A new venture unveiled at Internet Showcase Jan. 28 in San Diego intends to begin stealing eyeballs away from conventional mass-market search services such as Yahoo! Inc. (YHOO) and Excite Inc. (XCIT) with a one-two-three punch of capabilities that allow users to pull data off the Internet, analyze it and quickly format it for presentation to employees, executives, managers, customers and business partners.
Aeneid Corp., named after the leader of a band of Trojans who wound up creating the "new city" of Rome, demonstrated the first version of a service that will act as a "virtual report writer" for time-crunched professionals.
Its Internet Research Assistant (IRA), slated to be released in March, is intended to allow professionals to use checklists of available free information sources on the Internet to design broad or narrow searches for useful articles, images, audio files and other content; convert data that comes back into tables and other analytical graphics; and then turn text and data into useful reports to share with associates and superiors.
"This is a systematic approach to solving knowledge management" problems, particularly in small and medium-sized businesses without large support staffs, said Daniel Putterman, Aeneid's president.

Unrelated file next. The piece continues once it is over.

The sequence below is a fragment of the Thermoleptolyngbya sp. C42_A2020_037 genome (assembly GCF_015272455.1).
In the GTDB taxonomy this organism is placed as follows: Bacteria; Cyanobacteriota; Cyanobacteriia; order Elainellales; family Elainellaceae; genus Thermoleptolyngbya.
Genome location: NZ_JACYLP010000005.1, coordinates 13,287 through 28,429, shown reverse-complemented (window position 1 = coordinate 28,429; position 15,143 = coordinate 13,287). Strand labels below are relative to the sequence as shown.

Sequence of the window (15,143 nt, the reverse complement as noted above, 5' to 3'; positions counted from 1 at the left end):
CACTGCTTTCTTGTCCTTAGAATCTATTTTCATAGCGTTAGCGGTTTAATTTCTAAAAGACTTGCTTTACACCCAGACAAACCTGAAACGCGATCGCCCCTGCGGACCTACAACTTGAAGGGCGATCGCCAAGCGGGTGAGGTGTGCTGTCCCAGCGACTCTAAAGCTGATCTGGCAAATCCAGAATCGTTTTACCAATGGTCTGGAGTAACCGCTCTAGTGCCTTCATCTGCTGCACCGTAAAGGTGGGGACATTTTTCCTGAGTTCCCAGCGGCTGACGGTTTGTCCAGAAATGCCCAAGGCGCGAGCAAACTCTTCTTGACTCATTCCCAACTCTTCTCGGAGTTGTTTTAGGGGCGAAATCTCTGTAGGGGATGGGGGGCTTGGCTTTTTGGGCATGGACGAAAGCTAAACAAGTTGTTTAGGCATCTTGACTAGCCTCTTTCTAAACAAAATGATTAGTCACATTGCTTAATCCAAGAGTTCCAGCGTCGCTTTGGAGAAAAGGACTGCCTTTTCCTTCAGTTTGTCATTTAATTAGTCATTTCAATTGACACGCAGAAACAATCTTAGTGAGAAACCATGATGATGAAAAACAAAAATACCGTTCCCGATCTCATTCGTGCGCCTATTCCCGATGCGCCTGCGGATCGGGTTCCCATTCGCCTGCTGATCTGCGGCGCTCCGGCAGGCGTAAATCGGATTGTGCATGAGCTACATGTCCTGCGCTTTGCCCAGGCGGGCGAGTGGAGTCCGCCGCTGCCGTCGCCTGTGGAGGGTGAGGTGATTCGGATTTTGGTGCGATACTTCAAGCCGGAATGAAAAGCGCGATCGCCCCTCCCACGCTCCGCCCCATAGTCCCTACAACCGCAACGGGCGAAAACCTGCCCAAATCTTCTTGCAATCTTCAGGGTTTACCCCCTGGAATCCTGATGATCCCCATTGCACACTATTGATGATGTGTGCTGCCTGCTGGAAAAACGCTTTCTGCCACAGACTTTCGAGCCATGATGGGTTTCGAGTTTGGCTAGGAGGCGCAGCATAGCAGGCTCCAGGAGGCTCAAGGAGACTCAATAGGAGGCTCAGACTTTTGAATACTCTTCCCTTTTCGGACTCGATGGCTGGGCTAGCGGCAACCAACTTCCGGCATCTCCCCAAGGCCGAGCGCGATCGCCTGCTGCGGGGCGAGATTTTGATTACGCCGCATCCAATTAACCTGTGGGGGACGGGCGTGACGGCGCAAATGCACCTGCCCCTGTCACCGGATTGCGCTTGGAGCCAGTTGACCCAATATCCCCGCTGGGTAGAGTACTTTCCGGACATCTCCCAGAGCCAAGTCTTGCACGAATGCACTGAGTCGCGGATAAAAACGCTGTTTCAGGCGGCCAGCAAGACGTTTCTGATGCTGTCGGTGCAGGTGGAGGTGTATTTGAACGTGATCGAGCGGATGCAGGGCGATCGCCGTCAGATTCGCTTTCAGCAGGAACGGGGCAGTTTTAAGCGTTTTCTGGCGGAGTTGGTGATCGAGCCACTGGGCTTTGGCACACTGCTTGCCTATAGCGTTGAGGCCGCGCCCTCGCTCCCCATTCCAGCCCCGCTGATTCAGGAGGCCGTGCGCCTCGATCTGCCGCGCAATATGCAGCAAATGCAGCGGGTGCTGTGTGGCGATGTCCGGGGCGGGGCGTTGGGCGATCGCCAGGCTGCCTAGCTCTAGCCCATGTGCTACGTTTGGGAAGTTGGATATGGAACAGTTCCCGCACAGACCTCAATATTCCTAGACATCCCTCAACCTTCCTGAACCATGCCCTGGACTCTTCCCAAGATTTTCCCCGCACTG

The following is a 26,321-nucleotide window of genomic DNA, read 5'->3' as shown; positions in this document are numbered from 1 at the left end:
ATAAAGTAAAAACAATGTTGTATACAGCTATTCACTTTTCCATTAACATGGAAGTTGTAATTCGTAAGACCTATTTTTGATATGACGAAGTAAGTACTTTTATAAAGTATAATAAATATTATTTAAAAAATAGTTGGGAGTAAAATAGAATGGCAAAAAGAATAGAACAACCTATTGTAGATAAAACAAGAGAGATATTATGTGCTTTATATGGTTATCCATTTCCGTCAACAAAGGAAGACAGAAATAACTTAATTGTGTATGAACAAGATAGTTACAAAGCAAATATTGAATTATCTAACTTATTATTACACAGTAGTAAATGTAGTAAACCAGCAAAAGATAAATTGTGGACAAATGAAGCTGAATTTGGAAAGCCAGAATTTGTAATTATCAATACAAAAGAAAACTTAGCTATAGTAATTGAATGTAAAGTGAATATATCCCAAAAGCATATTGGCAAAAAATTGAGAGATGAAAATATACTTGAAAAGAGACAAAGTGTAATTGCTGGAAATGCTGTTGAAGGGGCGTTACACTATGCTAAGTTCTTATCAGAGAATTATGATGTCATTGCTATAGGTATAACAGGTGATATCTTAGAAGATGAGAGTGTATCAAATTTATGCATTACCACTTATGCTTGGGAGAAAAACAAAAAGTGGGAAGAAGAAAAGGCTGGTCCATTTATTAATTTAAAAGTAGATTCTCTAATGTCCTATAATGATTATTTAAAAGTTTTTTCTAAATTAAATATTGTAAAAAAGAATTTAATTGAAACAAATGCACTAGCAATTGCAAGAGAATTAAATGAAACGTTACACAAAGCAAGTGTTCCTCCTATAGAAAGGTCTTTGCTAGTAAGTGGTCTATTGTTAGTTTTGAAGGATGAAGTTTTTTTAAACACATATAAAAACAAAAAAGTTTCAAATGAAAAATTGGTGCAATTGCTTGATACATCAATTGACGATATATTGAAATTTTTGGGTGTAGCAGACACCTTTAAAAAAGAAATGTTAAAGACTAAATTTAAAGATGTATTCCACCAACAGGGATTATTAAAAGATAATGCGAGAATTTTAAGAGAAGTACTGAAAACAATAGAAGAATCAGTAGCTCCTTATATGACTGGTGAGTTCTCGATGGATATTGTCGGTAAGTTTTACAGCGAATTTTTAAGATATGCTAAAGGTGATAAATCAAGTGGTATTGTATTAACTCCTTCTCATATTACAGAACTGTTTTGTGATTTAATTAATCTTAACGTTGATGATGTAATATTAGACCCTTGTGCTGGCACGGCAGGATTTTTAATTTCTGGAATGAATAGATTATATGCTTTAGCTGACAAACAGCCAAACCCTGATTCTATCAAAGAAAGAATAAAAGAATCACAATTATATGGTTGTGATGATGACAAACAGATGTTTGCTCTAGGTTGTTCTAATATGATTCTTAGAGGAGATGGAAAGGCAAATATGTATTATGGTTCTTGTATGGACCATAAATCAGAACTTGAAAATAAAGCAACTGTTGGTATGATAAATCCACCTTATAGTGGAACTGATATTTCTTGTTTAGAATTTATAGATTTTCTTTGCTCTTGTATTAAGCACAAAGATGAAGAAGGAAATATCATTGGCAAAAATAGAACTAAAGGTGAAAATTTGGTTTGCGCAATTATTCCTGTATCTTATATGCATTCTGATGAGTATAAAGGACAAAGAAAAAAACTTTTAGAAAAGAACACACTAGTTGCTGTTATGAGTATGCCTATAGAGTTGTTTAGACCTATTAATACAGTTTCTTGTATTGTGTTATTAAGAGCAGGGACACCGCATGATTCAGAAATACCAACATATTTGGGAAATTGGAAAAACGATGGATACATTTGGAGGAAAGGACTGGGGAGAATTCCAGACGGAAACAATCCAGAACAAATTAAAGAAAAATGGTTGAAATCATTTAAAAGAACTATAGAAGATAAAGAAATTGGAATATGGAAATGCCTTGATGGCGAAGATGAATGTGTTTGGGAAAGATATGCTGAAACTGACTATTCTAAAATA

The precision of its "narrowcast searches" coupled with the analytical and document building tools could change expectations about Web navigation services, according to Marc Butlein, chairman of the Meta Group Inc. consulting firm and a member of Aeneid's board. Business users, who go to the Net primarily to conduct research, could find themselves replacing splashy, consumer-oriented home pages as their first stops on the Internet, with the research assistant's no-nonsense exterior.
That would pull eyeballs away from Yahoo!, Infoseek Corp. and other current search services, but in small numbers, said Showcase organizer and industry newsletter writer David Coursey. Aeneid, at first, is aiming its catalog of information on the Net at high-tech and financial-services industries. Only later will it broaden its categorization of information sites to other industries, such as insurance or health.
Other attempts to provide deep but precise scouring of free sites, such as Quarterdeck Corp.'s Web Compass, have not fared well. "It's a tough space," he said. "Tools like that that help you do online research haven't caught on."
But Putterman isn't counting on traditional sources of revenue to pay the freight. That mainly means Aeneid will not seek out advertisers, instead relying on low monthly subscription fees, as well as software and server sales, to pay its bills.
"Yahoo! will see them as competition, because they will lose eyeballs," Coursey said. Aeneid won't see Yahoo! as its competition, because "IRA doesn't require you to leave Yahoo! to succeed."